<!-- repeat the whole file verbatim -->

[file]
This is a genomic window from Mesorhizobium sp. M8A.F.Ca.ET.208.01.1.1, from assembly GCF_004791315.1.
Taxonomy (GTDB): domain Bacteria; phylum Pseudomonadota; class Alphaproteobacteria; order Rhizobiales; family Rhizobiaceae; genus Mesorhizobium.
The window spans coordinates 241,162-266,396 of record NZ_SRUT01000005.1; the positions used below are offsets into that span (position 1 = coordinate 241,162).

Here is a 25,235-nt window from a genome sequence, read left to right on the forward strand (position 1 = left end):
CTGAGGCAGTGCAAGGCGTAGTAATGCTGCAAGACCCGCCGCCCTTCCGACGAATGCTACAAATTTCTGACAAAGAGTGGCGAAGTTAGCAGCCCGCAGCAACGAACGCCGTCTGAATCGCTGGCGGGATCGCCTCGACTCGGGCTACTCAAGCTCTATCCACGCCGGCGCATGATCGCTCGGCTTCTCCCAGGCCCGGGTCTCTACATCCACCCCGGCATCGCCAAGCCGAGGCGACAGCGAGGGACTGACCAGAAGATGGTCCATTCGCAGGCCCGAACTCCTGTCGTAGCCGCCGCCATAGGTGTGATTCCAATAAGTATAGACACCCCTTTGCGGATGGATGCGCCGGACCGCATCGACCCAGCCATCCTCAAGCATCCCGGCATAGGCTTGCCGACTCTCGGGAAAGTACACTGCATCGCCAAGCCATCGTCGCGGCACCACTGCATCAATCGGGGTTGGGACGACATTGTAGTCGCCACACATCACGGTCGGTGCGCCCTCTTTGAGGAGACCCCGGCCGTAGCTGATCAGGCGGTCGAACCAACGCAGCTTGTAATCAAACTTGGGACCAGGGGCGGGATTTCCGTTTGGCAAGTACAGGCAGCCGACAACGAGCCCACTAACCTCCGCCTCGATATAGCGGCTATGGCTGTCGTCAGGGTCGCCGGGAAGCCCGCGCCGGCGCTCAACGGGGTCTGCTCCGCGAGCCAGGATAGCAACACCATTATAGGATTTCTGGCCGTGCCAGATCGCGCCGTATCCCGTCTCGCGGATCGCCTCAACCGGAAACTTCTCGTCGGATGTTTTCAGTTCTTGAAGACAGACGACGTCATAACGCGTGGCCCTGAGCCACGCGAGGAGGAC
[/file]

This is a genomic window from Mesorhizobium sp. M8A.F.Ca.ET.208.01.1.1, from assembly GCF_004791315.1.
Taxonomy (GTDB): domain Bacteria; phylum Pseudomonadota; class Alphaproteobacteria; order Rhizobiales; family Rhizobiaceae; genus Mesorhizobium.
The window spans coordinates 241,162-266,396 of record NZ_SRUT01000005.1; the positions used below are offsets into that span (position 1 = coordinate 241,162).

Here is a 25,235-nt window from a genome sequence, read left to right on the forward strand (position 1 = left end):
CTGAGGCAGTGCAAGGCGTAGTAATGCTGCAAGACCCGCCGCCCTTCCGACGAATGCTACAAATTTCTGACAAAGAGTGGCGAAGTTAGCAGCCCGCAGCAACGAACGCCGTCTGAATCGCTGGCGGGATCGCCTCGACTCGGGCTACTCAAGCTCTATCCACGCCGGCGCATGATCGCTCGGCTTCTCCCAGGCCCGGGTCTCTACATCCACCCCGGCATCGCCAAGCCGAGGCGACAGCGAGGGACTGACCAGAAGATGGTCCATTCGCAGGCCCGAACTCCTGTCGTAGCCGCCGCCATAGGTGTGATTCCAATAAGTATAGACACCCCTTTGCGGATGGATGCGCCGGACCGCATCGACCCAGCCATCCTCAAGCATCCCGGCATAGGCTTGCCGACTCTCGGGAAAGTACACTGCATCGCCAAGCCATCGTCGCGGCACCACTGCATCAATCGGGGTTGGGACGACATTGTAGTCGCCACACATCACGGTCGGTGCGCCCTCTTTGAGGAGACCCCGGCCGTAGCTGATCAGGCGGTCGAACCAACGCAGCTTGTAATCAAACTTGGGACCAGGGGCGGGATTTCCGTTTGGCAAGTACAGGCAGCCGACAACGAGCCCACTAACCTCCGCCTCGATATAGCGGCTATGGCTGTCGTCAGGGTCGCCGGGAAGCCCGCGCCGGCGCTCAACGGGGTCTGCTCCGCGAGCCAGGATAGCAACACCATTATAGGATTTCTGGCCGTGCCAGATCGCGCCGTATCCCGTCTCGCGGATCGCCTCAACCGGAAACTTCTCGTCGGATGTTTTCAGTTCTTGAAGACAGACGACGTCATAACGCGTGGCCCTGAGCCACGCGAGGAGGAC